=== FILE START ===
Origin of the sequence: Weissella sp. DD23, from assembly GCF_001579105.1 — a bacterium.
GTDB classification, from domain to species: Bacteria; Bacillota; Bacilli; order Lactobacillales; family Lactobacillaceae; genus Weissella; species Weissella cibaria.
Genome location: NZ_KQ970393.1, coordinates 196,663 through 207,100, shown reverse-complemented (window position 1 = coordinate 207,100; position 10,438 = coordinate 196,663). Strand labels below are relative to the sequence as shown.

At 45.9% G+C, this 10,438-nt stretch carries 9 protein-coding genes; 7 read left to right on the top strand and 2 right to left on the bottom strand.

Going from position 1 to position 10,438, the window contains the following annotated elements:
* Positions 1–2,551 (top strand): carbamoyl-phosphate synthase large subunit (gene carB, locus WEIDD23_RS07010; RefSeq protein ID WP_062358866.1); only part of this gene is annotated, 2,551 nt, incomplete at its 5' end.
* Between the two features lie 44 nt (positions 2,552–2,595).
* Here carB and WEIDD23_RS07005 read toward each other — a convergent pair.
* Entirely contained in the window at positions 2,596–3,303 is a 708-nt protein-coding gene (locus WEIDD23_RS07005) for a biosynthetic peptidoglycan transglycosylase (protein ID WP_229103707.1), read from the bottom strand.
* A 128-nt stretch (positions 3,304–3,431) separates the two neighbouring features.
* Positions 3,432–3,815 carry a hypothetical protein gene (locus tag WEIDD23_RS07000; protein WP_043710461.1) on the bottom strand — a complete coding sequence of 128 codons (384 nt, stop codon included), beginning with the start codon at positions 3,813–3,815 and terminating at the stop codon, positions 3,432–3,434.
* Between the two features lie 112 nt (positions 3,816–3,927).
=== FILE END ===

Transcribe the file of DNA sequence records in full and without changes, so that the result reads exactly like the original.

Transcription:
Origin of the sequence: Weissella sp. DD23, from assembly GCF_001579105.1 — a bacterium.
GTDB classification, from domain to species: Bacteria; Bacillota; Bacilli; order Lactobacillales; family Lactobacillaceae; genus Weissella; species Weissella cibaria.
Genome location: NZ_KQ970393.1, coordinates 196,663 through 207,100, shown reverse-complemented (window position 1 = coordinate 207,100; position 10,438 = coordinate 196,663). Strand labels below are relative to the sequence as shown.

At 45.9% G+C, this 10,438-nt stretch carries 9 protein-coding genes; 7 read left to right on the top strand and 2 right to left on the bottom strand.

Going from position 1 to position 10,438, the window contains the following annotated elements:
* Positions 1–2,551 (top strand): carbamoyl-phosphate synthase large subunit (gene carB, locus WEIDD23_RS07010; RefSeq protein ID WP_062358866.1); only part of this gene is annotated, 2,551 nt, incomplete at its 5' end.
* Between the two features lie 44 nt (positions 2,552–2,595).
* Here carB and WEIDD23_RS07005 read toward each other — a convergent pair.
* Entirely contained in the window at positions 2,596–3,303 is a 708-nt protein-coding gene (locus WEIDD23_RS07005) for a biosynthetic peptidoglycan transglycosylase (protein ID WP_229103707.1), read from the bottom strand.
* A 128-nt stretch (positions 3,304–3,431) separates the two neighbouring features.
* Positions 3,432–3,815 carry a hypothetical protein gene (locus tag WEIDD23_RS07000; protein WP_043710461.1) on the bottom strand — a complete coding sequence of 128 codons (384 nt, stop codon included), beginning with the start codon at positions 3,813–3,815 and terminating at the stop codon, positions 3,432–3,434.
* Between the two features lie 112 nt (positions 3,816–3,927).